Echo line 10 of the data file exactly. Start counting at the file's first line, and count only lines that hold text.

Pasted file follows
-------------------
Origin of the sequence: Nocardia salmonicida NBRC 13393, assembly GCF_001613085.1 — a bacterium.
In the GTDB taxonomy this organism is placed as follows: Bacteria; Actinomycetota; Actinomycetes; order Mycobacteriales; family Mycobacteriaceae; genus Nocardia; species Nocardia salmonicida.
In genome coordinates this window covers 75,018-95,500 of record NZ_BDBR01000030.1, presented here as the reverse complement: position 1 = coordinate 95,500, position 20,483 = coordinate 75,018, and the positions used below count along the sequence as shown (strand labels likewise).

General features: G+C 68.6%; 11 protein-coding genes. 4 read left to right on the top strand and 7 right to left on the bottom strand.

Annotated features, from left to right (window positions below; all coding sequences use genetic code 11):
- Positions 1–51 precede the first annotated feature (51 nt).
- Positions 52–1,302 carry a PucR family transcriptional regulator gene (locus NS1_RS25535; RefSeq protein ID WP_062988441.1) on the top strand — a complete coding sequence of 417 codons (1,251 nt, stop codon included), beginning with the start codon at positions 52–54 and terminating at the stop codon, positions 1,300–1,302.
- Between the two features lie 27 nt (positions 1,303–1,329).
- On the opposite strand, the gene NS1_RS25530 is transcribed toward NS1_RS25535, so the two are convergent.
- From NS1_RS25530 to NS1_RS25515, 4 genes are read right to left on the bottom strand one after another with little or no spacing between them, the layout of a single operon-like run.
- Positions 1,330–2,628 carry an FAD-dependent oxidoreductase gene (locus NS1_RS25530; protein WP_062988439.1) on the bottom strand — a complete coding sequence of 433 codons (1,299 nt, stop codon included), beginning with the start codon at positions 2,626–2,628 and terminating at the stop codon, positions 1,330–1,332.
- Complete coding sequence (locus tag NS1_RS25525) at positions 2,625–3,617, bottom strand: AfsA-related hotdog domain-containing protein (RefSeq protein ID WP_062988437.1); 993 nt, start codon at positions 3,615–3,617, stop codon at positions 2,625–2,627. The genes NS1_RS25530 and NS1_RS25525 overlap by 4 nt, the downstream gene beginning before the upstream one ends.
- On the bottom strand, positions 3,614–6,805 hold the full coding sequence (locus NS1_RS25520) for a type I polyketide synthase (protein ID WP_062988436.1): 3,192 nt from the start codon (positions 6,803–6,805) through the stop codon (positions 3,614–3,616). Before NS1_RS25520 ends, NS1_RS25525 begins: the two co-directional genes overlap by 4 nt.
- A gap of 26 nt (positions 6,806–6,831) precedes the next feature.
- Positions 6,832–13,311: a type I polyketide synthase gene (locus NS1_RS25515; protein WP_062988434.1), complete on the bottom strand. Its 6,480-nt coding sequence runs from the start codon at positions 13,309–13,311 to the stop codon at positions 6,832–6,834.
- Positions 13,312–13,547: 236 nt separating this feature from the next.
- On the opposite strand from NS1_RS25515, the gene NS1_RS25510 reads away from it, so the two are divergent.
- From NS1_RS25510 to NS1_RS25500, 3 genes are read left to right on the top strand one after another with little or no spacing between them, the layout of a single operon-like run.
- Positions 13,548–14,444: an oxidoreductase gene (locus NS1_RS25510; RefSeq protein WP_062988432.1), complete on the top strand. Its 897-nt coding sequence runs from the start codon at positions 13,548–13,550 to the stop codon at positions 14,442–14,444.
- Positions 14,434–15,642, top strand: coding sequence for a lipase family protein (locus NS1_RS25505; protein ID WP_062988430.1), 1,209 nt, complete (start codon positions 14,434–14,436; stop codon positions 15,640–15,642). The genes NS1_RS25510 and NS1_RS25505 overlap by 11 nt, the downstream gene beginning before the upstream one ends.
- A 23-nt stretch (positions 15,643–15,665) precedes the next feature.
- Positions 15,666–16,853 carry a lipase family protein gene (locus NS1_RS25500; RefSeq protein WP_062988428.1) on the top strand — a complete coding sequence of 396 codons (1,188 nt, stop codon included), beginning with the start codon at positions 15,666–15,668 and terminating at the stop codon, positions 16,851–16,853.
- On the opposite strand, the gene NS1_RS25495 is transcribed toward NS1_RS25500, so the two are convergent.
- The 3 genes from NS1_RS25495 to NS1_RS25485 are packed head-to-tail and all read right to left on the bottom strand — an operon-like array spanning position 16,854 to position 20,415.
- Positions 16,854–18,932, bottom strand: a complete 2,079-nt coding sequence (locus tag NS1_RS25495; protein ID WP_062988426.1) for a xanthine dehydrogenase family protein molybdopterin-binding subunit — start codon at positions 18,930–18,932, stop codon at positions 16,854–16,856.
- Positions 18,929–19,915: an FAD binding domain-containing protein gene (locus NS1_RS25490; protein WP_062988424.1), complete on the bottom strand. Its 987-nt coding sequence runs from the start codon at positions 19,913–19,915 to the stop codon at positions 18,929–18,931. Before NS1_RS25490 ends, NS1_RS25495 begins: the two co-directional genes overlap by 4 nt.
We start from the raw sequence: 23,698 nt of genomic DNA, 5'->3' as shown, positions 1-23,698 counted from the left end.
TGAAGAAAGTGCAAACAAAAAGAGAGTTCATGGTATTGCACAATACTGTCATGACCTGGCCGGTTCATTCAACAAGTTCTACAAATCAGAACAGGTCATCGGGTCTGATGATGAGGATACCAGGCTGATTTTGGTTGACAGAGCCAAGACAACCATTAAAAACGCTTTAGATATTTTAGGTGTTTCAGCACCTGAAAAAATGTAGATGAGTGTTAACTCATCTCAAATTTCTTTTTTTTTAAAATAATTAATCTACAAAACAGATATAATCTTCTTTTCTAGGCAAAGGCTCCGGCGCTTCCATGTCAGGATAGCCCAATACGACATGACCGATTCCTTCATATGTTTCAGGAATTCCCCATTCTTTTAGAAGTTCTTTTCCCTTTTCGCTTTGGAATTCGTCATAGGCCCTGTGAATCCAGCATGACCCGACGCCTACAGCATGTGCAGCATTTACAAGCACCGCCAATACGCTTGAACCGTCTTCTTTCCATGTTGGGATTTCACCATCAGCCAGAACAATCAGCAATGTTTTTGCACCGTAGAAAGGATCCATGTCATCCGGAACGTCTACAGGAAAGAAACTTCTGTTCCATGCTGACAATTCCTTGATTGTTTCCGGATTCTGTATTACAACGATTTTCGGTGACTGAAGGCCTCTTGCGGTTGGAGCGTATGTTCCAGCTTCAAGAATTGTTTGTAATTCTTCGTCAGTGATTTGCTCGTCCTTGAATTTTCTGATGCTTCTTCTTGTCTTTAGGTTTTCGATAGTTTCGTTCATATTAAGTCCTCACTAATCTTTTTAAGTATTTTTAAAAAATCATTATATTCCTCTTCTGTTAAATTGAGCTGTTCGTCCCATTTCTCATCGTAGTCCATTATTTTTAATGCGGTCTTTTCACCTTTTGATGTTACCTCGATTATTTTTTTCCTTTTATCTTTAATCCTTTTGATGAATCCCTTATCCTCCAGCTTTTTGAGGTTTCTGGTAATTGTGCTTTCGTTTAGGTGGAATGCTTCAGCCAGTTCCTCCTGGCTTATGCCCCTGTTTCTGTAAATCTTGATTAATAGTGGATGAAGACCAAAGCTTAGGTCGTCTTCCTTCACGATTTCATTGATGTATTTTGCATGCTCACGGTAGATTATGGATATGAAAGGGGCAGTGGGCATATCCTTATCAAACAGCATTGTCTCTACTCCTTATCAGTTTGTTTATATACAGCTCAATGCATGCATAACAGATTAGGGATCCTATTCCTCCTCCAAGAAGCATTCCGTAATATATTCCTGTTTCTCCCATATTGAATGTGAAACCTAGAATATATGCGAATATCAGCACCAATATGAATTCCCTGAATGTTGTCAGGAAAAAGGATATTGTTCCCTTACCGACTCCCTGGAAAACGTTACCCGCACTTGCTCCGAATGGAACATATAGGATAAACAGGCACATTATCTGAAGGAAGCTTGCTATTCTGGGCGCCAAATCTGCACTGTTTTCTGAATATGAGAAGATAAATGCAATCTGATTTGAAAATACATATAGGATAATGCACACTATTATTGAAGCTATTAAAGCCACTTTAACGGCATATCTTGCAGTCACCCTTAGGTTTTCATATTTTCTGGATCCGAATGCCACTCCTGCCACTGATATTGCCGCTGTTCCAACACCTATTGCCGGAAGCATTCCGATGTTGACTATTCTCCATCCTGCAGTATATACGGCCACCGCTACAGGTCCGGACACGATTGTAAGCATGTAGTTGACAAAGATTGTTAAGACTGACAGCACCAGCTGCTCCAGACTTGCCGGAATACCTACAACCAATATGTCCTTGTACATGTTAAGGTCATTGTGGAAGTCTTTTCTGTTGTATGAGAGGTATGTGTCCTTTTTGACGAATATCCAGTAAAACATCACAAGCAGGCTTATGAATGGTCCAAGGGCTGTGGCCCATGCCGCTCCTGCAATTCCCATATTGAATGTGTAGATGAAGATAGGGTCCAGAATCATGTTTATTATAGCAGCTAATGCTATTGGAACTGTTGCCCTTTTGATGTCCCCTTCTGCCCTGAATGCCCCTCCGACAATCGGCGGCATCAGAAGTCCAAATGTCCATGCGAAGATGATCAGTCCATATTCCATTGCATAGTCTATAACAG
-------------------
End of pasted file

- From NS1_RS25530 to NS1_RS25515, 4 genes are read right to left on the bottom strand one after another with little or no spacing between them, the layout of a single operon-like run.